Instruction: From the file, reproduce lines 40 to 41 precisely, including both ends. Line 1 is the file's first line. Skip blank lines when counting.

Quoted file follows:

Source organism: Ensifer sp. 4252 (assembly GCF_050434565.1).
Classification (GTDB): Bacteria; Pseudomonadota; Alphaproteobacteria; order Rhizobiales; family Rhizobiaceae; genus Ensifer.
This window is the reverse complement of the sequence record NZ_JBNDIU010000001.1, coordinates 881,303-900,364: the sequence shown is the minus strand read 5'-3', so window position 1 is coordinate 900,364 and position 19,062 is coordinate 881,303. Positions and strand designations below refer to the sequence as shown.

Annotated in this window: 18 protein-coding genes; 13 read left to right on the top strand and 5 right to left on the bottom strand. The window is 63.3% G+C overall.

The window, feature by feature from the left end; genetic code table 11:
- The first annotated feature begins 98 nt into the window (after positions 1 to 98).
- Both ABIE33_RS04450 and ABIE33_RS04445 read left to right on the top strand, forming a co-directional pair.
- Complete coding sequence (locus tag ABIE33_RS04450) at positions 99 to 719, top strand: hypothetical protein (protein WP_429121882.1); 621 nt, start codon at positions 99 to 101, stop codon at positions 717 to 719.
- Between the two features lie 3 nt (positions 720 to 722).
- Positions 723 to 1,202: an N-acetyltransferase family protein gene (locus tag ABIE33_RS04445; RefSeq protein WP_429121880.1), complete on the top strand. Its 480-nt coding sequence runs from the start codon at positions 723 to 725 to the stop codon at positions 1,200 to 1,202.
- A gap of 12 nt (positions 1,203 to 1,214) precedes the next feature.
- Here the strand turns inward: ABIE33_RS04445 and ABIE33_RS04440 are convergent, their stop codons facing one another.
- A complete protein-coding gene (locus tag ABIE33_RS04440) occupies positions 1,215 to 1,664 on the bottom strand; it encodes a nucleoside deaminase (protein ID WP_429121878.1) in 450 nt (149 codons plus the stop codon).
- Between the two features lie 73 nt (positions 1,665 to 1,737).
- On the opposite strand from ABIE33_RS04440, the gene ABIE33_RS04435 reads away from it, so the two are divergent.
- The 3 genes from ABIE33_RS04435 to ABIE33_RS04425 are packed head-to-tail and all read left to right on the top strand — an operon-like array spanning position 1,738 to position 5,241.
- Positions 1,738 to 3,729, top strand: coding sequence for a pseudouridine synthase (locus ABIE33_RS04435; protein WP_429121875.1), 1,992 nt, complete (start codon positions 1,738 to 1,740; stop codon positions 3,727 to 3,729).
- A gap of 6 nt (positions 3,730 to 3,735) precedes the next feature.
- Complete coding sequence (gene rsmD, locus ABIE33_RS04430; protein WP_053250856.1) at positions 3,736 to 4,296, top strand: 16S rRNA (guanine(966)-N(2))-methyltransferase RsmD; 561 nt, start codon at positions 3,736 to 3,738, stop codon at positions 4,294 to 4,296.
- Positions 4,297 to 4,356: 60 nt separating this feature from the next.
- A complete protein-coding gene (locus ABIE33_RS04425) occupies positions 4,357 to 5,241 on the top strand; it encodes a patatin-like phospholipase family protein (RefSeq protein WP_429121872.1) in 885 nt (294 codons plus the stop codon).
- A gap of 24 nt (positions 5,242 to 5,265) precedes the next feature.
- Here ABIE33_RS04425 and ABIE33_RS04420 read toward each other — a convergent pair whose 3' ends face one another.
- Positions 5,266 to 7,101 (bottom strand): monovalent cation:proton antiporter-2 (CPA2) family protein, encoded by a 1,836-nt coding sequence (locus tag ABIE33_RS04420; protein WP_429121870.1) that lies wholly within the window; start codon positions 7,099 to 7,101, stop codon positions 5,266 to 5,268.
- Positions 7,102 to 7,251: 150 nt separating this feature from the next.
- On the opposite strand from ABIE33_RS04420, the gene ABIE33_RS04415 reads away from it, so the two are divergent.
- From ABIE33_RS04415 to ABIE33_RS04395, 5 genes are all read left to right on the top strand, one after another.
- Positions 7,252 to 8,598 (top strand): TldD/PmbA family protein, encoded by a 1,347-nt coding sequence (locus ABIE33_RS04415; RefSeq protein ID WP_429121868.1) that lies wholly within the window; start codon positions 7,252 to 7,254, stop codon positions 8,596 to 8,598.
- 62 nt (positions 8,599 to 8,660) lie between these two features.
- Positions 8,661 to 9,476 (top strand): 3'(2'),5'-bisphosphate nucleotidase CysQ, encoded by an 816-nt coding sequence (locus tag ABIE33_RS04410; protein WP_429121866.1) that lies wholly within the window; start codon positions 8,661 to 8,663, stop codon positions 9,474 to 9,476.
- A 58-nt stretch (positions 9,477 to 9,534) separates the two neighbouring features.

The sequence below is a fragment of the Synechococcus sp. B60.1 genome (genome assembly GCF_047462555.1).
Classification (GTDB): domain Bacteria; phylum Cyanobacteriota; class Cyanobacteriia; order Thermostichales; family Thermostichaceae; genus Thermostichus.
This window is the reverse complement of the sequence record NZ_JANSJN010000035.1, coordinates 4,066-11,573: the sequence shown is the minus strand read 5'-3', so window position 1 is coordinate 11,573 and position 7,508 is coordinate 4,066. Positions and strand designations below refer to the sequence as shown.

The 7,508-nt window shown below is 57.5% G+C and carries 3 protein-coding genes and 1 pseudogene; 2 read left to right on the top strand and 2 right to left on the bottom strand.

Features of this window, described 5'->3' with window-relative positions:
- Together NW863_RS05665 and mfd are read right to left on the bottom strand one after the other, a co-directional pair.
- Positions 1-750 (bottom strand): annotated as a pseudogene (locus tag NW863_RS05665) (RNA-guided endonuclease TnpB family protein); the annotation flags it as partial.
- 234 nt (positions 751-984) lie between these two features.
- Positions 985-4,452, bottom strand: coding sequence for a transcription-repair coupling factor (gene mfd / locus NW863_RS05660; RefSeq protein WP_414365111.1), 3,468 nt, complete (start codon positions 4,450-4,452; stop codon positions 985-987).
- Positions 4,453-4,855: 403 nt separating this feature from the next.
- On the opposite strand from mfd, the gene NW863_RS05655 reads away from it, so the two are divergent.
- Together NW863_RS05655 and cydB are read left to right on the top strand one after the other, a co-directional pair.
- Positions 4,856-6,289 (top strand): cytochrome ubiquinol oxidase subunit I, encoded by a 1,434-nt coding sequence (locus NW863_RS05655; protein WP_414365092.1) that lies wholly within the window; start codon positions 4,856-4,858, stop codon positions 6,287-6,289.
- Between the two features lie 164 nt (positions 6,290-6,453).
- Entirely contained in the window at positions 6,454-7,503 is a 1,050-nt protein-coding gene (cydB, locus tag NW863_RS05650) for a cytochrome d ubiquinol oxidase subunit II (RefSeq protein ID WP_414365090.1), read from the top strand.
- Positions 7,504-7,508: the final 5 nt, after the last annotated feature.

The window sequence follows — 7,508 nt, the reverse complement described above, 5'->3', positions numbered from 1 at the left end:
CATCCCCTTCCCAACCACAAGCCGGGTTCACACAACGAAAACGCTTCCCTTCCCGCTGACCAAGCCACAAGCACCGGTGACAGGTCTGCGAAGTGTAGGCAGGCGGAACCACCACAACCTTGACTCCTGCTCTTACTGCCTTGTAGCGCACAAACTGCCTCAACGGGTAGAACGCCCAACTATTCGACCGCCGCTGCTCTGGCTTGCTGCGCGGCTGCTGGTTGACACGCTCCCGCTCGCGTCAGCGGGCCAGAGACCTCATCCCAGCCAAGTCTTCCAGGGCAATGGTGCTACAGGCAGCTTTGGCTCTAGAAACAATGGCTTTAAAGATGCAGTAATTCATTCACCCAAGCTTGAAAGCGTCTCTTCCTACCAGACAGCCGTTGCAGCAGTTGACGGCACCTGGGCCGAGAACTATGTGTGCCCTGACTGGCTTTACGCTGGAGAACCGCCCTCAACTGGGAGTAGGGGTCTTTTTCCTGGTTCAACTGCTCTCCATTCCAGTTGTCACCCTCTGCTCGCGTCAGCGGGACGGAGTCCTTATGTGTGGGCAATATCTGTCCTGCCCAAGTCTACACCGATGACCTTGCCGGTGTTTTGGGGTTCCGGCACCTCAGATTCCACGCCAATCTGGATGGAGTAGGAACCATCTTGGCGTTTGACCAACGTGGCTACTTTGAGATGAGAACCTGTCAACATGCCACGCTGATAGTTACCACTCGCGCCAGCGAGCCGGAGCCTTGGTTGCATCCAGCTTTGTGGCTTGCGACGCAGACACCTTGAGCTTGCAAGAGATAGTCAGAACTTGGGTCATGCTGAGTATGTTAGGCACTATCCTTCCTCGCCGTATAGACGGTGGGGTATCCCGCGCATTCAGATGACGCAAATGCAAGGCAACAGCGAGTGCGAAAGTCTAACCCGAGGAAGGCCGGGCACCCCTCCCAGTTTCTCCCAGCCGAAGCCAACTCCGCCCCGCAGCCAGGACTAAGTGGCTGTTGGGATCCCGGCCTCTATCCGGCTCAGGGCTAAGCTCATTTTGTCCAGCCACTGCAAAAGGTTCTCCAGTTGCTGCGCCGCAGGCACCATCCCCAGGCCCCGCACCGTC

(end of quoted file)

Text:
- Positions 985-4,452, bottom strand: coding sequence for a transcription-repair coupling factor (gene mfd / locus NW863_RS05660; RefSeq protein WP_414365111.1), 3,468 nt, complete (start codon positions 4,450-4,452; stop codon positions 985-987).
- Positions 4,453-4,855: 403 nt separating this feature from the next.